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FTSE China A50 Index

The FTSE China A50 Index is a premier financial product that represents the equities markets of mainland China. Consisting of the top 50 A-share companies listed on the Shanghai and Shenzhen Stock Exchanges, the FTSE China A50 Index is a cross section of China's most prominent corporations in terms of market capitalisation.[1] A broad spectrum of industries are represented, including the banking, insurance, utility, manufacturing and investment sectors.

China's development from an emerging market to a global economic superpower has given rise to a tremendous demand for Chinese equities. However, a strict regulatory environment regarding foreign investiture has limited availability to international investors.

The FTSE China A50 serves as the basis for many products that facilitate access to China's A-share markets for traders and investors around the globe.

The FTSE Russell

In order to address the demand for international equities products, the Financial Times Stock Exchange (FTSE) and Frank Russell Company formed the FTSE Russell. Featuring the exclusive methodology behind the popular FTSE 100 and Russell 2000 equities indices, FTSE Russell has pioneered several index products facing the Chinese equities markets:

  • FTSE China All Means
  • FTSE China A50 Index
  • FTSE China A200 Index
  • FTSE China A400 Index
  • FTSE China A600 Index
  • FTSE China A Small Cap Index
  • FTSE China A Dividend 150 Index[1]

The FTSE Russell index products for China are referenced by a broad spectrum of financial industry professionals worldwide. Institutional investors, asset managers, advisors and academics implement the metrics in a variety of unique business ventures. The products act as the basis for some of the the world's most popular electronic traded funds (ETFs), in addition to being the preferred index for over 50 ETF providers around the world.[2]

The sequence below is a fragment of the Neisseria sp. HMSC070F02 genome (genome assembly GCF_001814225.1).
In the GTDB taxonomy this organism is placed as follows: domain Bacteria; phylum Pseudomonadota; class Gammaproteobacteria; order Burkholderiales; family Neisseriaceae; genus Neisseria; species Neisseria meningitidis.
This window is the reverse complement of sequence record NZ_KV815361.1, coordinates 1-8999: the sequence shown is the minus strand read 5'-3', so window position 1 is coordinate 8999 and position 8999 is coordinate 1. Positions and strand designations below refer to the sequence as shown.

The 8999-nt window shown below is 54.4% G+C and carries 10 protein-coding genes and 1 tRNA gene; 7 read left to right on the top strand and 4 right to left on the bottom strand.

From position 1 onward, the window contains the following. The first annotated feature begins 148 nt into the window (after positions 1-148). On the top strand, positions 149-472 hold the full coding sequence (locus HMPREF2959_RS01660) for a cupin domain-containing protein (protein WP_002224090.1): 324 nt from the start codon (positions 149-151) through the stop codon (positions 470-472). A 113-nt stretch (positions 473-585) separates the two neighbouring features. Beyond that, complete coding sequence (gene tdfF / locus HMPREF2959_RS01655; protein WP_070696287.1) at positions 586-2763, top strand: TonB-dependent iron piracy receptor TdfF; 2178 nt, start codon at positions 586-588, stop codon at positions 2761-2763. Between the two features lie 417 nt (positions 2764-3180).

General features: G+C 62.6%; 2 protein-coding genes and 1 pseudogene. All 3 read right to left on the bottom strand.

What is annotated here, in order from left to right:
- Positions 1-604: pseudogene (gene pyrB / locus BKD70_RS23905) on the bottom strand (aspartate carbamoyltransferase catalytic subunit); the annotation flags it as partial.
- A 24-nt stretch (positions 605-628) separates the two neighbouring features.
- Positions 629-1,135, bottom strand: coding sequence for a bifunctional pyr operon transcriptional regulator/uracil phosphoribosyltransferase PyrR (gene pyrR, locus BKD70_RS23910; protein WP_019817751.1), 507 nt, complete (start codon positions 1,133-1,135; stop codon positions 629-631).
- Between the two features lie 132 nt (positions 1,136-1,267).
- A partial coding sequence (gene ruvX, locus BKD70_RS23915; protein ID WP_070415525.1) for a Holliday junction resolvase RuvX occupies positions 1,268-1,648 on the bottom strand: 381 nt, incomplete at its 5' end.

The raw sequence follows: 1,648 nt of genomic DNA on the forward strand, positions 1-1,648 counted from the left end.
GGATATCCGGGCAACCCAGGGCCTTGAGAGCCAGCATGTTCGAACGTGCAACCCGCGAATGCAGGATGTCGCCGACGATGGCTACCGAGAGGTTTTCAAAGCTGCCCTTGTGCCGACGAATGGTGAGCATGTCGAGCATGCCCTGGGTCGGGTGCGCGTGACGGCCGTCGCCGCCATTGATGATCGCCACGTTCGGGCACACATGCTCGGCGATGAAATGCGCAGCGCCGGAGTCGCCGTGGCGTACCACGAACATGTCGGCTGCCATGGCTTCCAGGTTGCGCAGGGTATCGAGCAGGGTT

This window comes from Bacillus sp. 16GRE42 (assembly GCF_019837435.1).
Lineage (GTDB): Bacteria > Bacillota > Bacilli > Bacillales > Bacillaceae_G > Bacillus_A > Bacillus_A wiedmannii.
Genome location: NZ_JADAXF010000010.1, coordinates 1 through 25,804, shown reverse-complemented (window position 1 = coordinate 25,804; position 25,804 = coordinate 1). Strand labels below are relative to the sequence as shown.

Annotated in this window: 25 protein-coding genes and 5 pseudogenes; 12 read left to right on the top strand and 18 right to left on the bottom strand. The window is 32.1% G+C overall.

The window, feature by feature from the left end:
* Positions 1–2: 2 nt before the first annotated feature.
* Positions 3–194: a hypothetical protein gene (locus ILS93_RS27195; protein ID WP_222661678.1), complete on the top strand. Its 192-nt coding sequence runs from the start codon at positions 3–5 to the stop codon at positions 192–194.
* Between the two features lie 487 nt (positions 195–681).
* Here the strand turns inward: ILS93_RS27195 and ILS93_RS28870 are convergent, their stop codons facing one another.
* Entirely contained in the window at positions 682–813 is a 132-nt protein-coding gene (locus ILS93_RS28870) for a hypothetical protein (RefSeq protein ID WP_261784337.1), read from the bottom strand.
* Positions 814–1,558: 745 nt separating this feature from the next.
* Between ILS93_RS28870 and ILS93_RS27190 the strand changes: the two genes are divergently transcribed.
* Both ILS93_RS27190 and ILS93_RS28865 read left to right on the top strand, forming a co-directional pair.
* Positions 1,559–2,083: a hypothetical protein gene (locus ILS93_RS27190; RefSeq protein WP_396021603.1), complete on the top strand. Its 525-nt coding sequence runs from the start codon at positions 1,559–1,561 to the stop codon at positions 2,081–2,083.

A-Shares: Market Dynamics And Accessibility

The term "A-shares" refers to corporate stocks that are listed on the two mainland Chinese exchanges: the Shanghai Stock Exchange (SSE) and the Shenzhen Stock Exchange (SZSE). There are more than 2,100 A-shares listed in mainland China (as of January 2018) that are traded in a highly regulated capacity. A-shares are denominated under the domestic currency renminbi (RMB).[3] In contrast, "B-shares" are open to both foreign and domestic investiture while being denominated in a variety of foreign currencies.

A-share offerings afford investors several advantages over the B-share markets:

  • Extensive number of corporate listings
  • Diversity of sector representation
  • Both small caps and large caps are available[4]

Foreign access to A-shares is strictly regulated and limited to specific institutional participants.
According to the Qualified Foreign Institutional Investor (QFII) program, only select international entities are allowed to invest in A-shares. In order to qualify, firms must meet the criteria of the China Securities Regulatory Commission (CSRC):

  • A minimum of two years investment experience
  • £370 million in annual managed securities